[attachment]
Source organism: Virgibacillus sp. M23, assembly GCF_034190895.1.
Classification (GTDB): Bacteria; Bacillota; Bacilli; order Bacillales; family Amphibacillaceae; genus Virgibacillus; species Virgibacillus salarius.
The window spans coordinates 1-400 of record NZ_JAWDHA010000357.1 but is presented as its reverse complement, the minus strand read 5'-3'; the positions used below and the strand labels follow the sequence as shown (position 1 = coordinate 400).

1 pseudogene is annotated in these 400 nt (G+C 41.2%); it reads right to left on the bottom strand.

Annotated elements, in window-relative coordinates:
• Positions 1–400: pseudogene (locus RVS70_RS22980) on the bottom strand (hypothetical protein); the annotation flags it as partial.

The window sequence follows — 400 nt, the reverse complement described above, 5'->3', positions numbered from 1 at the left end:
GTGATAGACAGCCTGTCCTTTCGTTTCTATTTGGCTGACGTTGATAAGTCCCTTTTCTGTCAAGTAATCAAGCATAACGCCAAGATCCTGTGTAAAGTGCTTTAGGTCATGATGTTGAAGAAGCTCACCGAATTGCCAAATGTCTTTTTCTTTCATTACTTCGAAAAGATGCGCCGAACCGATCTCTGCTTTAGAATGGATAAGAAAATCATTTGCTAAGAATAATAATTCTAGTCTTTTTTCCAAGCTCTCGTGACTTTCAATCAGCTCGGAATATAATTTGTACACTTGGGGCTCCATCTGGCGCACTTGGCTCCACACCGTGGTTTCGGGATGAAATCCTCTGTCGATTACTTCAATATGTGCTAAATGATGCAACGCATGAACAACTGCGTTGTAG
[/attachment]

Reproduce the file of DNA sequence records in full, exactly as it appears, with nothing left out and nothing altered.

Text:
Source organism: Virgibacillus sp. M23, assembly GCF_034190895.1.
Classification (GTDB): Bacteria; Bacillota; Bacilli; order Bacillales; family Amphibacillaceae; genus Virgibacillus; species Virgibacillus salarius.
The window spans coordinates 1-400 of record NZ_JAWDHA010000357.1 but is presented as its reverse complement, the minus strand read 5'-3'; the positions used below and the strand labels follow the sequence as shown (position 1 = coordinate 400).

1 pseudogene is annotated in these 400 nt (G+C 41.2%); it reads right to left on the bottom strand.

Annotated elements, in window-relative coordinates:
• Positions 1–400: pseudogene (locus RVS70_RS22980) on the bottom strand (hypothetical protein); the annotation flags it as partial.

The window sequence follows — 400 nt, the reverse complement described above, 5'->3', positions numbered from 1 at the left end:
GTGATAGACAGCCTGTCCTTTCGTTTCTATTTGGCTGACGTTGATAAGTCCCTTTTCTGTCAAGTAATCAAGCATAACGCCAAGATCCTGTGTAAAGTGCTTTAGGTCATGATGTTGAAGAAGCTCACCGAATTGCCAAATGTCTTTTTCTTTCATTACTTCGAAAAGATGCGCCGAACCGATCTCTGCTTTAGAATGGATAAGAAAATCATTTGCTAAGAATAATAATTCTAGTCTTTTTTCCAAGCTCTCGTGACTTTCAATCAGCTCGGAATATAATTTGTACACTTGGGGCTCCATCTGGCGCACTTGGCTCCACACCGTGGTTTCGGGATGAAATCCTCTGTCGATTACTTCAATATGTGCTAAATGATGCAACGCATGAACAACTGCGTTGTAG